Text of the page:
Photo above: AP, courtesy of Owen Humphreys.
Helping At-Risk Populations Survive Tornadoes. No matter how good the technology is, or the amount of time between when a tornado is detected and when it arrives, you can never guarantee a happy ending for everyone. Even with 30 minutes advanced notice a significant percentage of the population may not have a safe place to ride out an EF-3+ tornado. I found this to be a very insightful article from a couple of researchers, appearing at enterstageright.com; here's an excerpt: "...It is assumed that how the population utilizes this information is a matter for emergency preparedness teams. Unfortunately, there is no real fix for irrational human behavior. People will make bad and sometimes deadly decisions for stupid reasons, even when they are educated enough to know better. No NWS terminology can "cut through" this clutter, unless a disaster arrives – and then it's too late. Just as important, additional lead time does little for at-risk populations that cannot evacuate and must seek "shelter-in-place." The poor, the elderly, people with disabilities, and people without adequate shelter (travelers and those living in mobile homes or pre-fabricated housing) have disproportionate death rates in tornadoes. Especially for elderly or disabled people, the alternative to "sheltering-in-place" is being caught in a car while en route to a shelter when the storm hits. And economically disadvantaged families often live in substandard housing that lacks adequate shelter."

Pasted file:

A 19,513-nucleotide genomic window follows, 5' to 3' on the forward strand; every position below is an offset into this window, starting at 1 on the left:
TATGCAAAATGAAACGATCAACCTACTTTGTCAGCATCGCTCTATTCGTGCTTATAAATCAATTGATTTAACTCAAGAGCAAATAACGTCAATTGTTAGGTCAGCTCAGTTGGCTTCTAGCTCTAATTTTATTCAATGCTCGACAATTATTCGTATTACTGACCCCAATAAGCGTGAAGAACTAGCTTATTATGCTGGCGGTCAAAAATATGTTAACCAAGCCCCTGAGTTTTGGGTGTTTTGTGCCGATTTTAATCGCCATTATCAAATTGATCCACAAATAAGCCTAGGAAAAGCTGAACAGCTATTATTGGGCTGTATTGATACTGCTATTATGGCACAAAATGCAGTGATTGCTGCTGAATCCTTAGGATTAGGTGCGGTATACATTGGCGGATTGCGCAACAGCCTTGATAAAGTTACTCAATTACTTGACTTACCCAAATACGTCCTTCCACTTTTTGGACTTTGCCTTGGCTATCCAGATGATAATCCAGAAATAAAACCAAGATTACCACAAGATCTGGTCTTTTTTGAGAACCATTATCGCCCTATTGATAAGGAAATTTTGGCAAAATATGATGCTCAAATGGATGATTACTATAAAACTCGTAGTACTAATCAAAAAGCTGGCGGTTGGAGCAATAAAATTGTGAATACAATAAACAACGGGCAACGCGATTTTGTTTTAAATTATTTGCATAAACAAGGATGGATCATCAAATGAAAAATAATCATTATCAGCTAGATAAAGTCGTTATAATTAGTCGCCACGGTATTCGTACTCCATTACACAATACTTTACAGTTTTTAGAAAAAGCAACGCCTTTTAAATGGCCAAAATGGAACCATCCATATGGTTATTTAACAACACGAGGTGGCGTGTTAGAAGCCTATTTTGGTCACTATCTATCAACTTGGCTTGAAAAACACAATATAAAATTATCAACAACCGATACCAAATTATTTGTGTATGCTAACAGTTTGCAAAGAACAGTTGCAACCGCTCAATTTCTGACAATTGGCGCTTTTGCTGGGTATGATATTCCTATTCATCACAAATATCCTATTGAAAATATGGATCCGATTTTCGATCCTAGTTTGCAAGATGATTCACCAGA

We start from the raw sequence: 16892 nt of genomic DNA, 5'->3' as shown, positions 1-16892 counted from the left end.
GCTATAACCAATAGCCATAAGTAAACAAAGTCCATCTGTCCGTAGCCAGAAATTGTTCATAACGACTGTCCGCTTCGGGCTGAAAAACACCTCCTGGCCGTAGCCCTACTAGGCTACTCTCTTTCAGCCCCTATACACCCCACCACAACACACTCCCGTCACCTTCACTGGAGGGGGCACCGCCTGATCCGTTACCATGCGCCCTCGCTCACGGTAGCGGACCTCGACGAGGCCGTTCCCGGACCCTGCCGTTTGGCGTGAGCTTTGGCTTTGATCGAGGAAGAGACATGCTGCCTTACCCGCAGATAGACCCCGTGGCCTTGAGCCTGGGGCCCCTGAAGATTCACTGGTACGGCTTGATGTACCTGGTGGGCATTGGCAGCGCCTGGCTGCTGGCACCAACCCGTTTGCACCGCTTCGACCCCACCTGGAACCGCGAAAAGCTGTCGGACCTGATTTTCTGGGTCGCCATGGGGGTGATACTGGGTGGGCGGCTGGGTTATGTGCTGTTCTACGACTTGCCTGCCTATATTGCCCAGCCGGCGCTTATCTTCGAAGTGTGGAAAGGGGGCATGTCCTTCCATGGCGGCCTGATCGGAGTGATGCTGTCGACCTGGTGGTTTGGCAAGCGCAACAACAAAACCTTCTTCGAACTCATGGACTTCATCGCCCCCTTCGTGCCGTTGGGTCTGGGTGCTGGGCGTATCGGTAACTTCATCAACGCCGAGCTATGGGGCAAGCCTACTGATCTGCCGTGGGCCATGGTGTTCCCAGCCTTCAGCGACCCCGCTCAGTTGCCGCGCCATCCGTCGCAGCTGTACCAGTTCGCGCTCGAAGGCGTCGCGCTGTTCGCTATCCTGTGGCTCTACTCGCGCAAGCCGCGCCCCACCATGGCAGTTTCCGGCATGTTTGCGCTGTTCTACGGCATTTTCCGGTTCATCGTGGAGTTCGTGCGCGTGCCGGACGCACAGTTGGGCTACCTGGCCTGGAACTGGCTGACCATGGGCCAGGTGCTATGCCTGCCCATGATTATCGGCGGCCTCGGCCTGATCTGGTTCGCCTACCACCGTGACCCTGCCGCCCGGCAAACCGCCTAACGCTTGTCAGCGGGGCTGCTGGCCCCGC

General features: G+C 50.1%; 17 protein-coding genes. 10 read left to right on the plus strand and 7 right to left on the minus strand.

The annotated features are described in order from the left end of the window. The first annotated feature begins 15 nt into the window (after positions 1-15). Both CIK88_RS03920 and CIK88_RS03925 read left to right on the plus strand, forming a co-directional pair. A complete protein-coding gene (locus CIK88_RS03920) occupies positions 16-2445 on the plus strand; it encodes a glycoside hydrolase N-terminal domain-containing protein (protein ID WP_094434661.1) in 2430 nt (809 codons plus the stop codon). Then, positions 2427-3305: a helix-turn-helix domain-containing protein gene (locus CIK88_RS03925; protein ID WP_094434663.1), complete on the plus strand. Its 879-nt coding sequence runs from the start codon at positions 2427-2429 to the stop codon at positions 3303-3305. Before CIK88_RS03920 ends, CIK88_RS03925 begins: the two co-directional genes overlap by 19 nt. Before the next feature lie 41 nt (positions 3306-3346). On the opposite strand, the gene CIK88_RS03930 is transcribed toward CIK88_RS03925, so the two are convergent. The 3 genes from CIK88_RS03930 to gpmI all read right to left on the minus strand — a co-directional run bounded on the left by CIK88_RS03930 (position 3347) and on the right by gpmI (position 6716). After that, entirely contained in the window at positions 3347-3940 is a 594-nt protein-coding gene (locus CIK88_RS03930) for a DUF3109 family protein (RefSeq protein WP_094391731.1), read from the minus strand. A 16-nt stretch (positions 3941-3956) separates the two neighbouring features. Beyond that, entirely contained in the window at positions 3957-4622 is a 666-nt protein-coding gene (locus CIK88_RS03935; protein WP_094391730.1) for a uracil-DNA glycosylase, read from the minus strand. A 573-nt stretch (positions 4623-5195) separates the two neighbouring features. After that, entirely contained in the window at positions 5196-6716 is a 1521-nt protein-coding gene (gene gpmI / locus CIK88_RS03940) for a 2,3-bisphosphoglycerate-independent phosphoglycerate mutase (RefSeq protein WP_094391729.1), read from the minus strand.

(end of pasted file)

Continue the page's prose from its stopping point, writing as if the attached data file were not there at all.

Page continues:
Photo above courtesy of Kent Nickell, taken near West Liberty, Kentucky.